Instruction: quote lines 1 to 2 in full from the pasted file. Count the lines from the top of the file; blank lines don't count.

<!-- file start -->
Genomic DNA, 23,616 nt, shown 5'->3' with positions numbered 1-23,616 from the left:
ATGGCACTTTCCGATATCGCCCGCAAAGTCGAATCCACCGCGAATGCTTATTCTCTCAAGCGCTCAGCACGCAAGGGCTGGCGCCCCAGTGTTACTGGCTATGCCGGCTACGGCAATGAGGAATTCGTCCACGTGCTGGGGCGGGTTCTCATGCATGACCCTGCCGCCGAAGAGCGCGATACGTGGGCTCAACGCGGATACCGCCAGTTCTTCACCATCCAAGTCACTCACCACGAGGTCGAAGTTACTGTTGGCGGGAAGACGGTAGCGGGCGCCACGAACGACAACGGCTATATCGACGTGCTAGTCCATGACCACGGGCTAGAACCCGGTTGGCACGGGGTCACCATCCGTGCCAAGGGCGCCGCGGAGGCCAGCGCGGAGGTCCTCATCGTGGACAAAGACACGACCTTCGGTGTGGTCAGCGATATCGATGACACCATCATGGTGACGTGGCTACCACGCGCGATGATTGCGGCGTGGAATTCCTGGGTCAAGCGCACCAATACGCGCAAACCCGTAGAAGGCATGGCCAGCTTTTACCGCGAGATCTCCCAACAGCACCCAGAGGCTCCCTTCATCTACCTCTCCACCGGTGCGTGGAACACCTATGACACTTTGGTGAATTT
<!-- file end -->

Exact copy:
Genomic DNA, 23,616 nt, shown 5'->3' with positions numbered 1-23,616 from the left:
ATGGCACTTTCCGATATCGCCCGCAAAGTCGAATCCACCGCGAATGCTTATTCTCTCAAGCGCTCAGCACGCAAGGGCTGGCGCCCCAGTGTTACTGGCTATGCCGGCTACGGCAATGAGGAATTCGTCCACGTGCTGGGGCGGGTTCTCATGCATGACCCTGCCGCCGAAGAGCGCGATACGTGGGCTCAACGCGGATACCGCCAGTTCTTCACCATCCAAGTCACTCACCACGAGGTCGAAGTTACTGTTGGCGGGAAGACGGTAGCGGGCGCCACGAACGACAACGGCTATATCGACGTGCTAGTCCATGACCACGGGCTAGAACCCGGTTGGCACGGGGTCACCATCCGTGCCAAGGGCGCCGCGGAGGCCAGCGCGGAGGTCCTCATCGTGGACAAAGACACGACCTTCGGTGTGGTCAGCGATATCGATGACACCATCATGGTGACGTGGCTACCACGCGCGATGATTGCGGCGTGGAATTCCTGGGTCAAGCGCACCAATACGCGCAAACCCGTAGAAGGCATGGCCAGCTTTTACCGCGAGATCTCCCAACAGCACCCAGAGGCTCCCTTCATCTACCTCTCCACCGGTGCGTGGAACACCTATGACACTTTGGTGAATTT